There’s been more and more good news lately about the state of the job market. That’s encouraging for jobseekers, but could cause some anxiety for HR professionals in Arlington. Companies in metro areas like ours are finding it harder to recruit and retain lower-wage employees who cannot afford to live near their jobs. It’s no surprise as the median sales price of an Arlington home tops $500,000, according to data from RealEstate Business Intelligence.
With the improving job market, it’s only a matter of time before these essential employees look for work closer to their homes to shorten their long commutes, and reduce their transportation costs and their housing expenses. The County’s February 2015 draft Affordable Housing Master Plan highlighted this challenge to the economy: “…workers in lower-wage jobs across all industries form the backbone of the County’s economy, supporting business functions, providing resident-based goods and services, and serving the thousands of visitors who come to Arlington each year. Without a sufficient supply of housing affordable to lower-wage workers, it will become increasingly difficult for the County to attract and retain a diverse workforce and to continue to grow a vibrant, sustainable local economy in the future.”
Employers can take steps to help address this issue. One approach, Employer Assisted Housing (EAH), is gaining more attention recently with the introduction of a bill (“Housing America’s Workforce Act”) sponsored by New York Congresswoman Nydia M. Velázquez. The bill would offer employers a tax credit for providing their employees with housing assistance.
There are some interesting EAH programs around the country that local employers could replicate, which the Urban Land Institute’s Terwilliger Center for Housing, highlighted in a recent article. Typical forms of EAH include down-payment assistance, forgivable loans and homeownership education classes. Some EAH strategies, such as the initiative championed by the Metropolitan Planning Council serving the Chicago area, emphasize public- and private-sector incentives.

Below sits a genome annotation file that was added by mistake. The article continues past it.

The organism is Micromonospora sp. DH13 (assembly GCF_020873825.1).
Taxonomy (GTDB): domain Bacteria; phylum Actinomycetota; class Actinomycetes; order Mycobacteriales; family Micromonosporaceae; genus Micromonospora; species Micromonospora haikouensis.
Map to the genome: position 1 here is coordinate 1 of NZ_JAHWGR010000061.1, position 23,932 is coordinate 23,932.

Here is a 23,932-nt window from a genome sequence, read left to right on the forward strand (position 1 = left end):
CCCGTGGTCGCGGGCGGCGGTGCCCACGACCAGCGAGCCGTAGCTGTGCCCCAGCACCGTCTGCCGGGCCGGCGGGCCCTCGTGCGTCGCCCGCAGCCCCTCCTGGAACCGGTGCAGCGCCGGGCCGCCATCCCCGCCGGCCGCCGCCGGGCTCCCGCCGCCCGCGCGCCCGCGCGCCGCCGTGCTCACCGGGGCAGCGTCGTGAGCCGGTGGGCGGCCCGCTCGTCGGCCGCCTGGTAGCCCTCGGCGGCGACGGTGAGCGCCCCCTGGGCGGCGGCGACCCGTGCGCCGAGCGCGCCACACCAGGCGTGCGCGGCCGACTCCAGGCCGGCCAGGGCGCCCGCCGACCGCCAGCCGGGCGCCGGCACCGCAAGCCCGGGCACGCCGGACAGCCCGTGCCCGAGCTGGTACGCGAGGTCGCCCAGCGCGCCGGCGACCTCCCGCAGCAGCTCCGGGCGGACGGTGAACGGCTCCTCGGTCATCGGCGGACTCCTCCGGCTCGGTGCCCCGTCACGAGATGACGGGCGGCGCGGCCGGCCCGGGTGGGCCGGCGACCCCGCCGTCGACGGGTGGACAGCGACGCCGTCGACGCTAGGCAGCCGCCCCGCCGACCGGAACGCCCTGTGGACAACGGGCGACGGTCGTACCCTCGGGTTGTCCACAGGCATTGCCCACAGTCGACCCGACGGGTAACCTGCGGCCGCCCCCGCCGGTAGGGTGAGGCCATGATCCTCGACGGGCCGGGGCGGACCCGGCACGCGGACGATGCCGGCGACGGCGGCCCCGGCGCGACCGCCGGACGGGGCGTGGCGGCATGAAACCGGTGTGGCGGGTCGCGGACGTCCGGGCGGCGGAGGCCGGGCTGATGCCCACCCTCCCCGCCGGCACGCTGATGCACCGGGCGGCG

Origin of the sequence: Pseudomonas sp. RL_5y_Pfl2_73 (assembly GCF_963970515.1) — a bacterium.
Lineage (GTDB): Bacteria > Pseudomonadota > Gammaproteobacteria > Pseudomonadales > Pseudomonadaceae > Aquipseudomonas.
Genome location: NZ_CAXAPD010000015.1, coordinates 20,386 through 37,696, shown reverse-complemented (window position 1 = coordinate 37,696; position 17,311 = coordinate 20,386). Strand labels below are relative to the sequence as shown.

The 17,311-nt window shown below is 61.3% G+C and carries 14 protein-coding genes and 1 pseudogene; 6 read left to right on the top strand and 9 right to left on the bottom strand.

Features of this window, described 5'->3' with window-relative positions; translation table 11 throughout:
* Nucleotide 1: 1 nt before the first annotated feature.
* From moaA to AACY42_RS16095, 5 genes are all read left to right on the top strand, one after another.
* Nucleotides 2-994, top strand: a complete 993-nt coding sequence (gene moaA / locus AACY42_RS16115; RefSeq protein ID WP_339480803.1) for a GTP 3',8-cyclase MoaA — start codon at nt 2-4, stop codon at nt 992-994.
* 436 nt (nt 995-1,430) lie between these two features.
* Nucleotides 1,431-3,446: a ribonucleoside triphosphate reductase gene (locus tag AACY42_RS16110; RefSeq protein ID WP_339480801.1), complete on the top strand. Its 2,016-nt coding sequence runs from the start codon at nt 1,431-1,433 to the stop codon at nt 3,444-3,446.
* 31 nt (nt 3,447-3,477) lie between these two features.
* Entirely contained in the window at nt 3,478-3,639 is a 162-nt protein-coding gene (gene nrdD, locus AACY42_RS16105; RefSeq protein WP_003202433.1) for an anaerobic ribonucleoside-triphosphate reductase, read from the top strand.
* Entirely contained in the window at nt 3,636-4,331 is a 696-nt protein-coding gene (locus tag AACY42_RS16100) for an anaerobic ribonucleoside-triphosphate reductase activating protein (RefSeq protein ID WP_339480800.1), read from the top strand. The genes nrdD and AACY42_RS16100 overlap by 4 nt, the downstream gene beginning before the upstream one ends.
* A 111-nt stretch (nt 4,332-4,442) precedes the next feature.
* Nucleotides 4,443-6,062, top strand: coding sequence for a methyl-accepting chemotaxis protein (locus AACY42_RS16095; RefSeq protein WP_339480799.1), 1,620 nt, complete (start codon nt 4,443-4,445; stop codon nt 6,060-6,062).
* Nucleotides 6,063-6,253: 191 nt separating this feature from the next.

Universities are among the employers at the forefront of EAH programs. The University of Chicago’s EAH program offers forgivable loans to encourage its employees to purchase a home near its campus. Locally, George Mason University created an award-winning workforce housing development, consisting of 156 rental units for its employees and graduate students, through a public/private partnership.
We, at Habitat for Humanity of Northern Virginia, see first-hand how affordable housing transforms lives in our area. Stable housing, like that offered by affordable homeownership, provides increased financial security, a sense of pride and an environment in which children can thrive. Providing more of these opportunities in Arlington would help employers recruit and retain talented, lower-wage employees who otherwise could not afford to own a home in the County.
Noemi B. Riveira is Director of Real Estate Development for Habitat for Humanity of Northern Virginia. You can reach her at 703-521-9890, est. 101, or firstname.lastname@example.org.